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Forming a Company in Brazil Just Got Quicker and Easier

Posted on the 19 March 2013 by Angelicolaw @AngelicoLaw

Yes, you read that correctly.  The process for forming a company in Brazil (at least in São Paulo) has changed.  And according to authorities, the change is for the better.  It is aimed at speeding up the formation and registration process of new companies.

Last Monday, lawyers, accountants and service companies were all taken by surprise when the commercial registry in São Paulo (JUCESP) issued this notice.  In the past, companies would first file with the commercial registry to get their company registration number.  Then, they would file for their tax identification number with the federal tax authorities.  And finally, they would file for their state registration.  But according to the news release, these three filings will now happen simultaneously and all registrations will be handled by JUCESP.

A process that generally takes between two weeks and two months is now scheduled to be completed in just one week.  This is great news for foreign investors who are considering forming a company in Brazil.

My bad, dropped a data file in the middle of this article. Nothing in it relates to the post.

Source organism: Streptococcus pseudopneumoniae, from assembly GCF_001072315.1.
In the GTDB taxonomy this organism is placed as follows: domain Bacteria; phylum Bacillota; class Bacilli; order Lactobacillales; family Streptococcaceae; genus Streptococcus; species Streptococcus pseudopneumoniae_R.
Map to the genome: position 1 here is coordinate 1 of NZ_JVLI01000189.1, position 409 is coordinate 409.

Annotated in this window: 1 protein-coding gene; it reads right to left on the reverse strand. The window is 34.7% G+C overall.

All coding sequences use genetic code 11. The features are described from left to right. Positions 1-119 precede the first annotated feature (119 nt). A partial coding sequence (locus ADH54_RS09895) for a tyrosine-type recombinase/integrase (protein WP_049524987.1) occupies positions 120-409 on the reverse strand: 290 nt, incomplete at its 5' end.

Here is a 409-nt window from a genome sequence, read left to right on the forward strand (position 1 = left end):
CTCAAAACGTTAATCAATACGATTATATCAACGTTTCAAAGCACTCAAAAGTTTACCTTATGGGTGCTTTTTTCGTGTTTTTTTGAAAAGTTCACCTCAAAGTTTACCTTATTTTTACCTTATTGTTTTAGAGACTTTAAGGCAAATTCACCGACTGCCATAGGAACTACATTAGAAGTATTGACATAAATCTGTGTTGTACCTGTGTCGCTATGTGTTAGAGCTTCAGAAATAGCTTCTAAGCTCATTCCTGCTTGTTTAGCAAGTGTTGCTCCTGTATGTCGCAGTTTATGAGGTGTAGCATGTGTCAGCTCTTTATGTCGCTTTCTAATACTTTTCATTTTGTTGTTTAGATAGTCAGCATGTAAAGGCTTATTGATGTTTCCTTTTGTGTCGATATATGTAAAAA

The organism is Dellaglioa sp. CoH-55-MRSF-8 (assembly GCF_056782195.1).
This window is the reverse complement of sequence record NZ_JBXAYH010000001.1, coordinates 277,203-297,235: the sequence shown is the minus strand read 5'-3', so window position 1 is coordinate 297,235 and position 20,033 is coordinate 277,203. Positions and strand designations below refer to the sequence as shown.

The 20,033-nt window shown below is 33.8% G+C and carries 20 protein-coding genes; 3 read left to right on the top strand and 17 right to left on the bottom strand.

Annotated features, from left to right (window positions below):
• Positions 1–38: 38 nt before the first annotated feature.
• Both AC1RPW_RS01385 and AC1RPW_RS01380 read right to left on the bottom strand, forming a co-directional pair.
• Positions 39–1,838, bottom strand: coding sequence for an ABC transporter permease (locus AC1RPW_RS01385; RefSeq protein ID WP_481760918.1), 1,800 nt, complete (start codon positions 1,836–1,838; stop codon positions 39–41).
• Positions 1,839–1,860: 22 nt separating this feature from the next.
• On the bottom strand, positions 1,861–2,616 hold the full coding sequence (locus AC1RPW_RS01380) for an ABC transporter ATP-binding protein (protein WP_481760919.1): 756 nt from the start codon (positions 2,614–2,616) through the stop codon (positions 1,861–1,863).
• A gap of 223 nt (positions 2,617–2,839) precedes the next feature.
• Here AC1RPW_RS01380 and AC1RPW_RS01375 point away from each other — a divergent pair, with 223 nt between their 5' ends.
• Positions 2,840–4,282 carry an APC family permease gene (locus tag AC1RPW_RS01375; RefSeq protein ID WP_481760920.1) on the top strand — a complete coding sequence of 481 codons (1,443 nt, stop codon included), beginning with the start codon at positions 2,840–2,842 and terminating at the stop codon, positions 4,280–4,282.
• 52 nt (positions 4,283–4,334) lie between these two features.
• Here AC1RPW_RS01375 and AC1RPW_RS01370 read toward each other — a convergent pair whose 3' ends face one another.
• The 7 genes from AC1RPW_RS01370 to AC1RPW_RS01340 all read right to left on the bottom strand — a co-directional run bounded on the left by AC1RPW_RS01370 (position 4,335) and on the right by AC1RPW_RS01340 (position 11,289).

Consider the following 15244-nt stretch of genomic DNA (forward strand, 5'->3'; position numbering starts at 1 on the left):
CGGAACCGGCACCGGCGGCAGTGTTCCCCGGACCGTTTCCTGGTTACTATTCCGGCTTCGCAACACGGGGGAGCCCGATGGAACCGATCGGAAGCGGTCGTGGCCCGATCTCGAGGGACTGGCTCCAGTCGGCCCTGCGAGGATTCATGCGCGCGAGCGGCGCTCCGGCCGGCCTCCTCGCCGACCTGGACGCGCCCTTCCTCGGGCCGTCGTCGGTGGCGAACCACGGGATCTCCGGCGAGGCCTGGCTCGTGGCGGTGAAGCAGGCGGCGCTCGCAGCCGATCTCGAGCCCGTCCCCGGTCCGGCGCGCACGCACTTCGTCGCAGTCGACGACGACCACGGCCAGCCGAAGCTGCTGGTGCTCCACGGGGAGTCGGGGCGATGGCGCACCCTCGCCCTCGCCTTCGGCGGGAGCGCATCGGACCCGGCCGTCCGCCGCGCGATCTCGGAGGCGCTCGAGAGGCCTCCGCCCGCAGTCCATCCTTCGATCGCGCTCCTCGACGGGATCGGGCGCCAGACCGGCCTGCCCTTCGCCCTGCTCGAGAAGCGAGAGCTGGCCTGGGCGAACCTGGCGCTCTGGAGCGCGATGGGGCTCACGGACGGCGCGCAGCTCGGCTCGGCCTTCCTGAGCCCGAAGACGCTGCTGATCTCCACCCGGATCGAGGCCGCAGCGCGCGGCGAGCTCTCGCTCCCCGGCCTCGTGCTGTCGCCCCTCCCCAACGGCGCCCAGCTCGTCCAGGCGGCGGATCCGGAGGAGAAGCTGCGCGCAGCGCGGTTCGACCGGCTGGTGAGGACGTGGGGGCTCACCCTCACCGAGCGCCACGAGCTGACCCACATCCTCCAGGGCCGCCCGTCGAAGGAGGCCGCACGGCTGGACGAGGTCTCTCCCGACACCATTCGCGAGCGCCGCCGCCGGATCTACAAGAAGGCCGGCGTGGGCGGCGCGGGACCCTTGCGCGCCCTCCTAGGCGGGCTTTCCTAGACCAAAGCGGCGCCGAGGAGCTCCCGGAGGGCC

In its 2013 Doing Business Report, the World Bank ranked Brazil as 121st out of 185 countries when it comes to the ease of starting a business.  The World Bank estimates the process will take approximately 119 days and involve 13 steps.  Yet Mexico, Brazil’s largest rival for foreign investment in Latin American, ranks 36th with registration taking just 9 days.

In meeting with potential investors, I frequently hear them complain about the time it takes to get their business up and running in Brazil.  Many tell me that they would prefer to invest in Mexico and Colombia, countries that are actively pursuing ways to help ease the process for foreigners doing business abroad.

While it is still unclear whether the authorities in São Paulo will be able to keep to their promise of company formation in just seven days, one thing is clear.  This change is a sign that the Brazilian government has finally gotten the message.  The country with the 6th largest economy in the world cannot be one of the most difficult for doing business.

Forming a company in Brazil must be straightforward and fast.  Hopefully the changes announced this week will do just that.  Growing the Brazilian economy means making it easy for foreign investors to invest.

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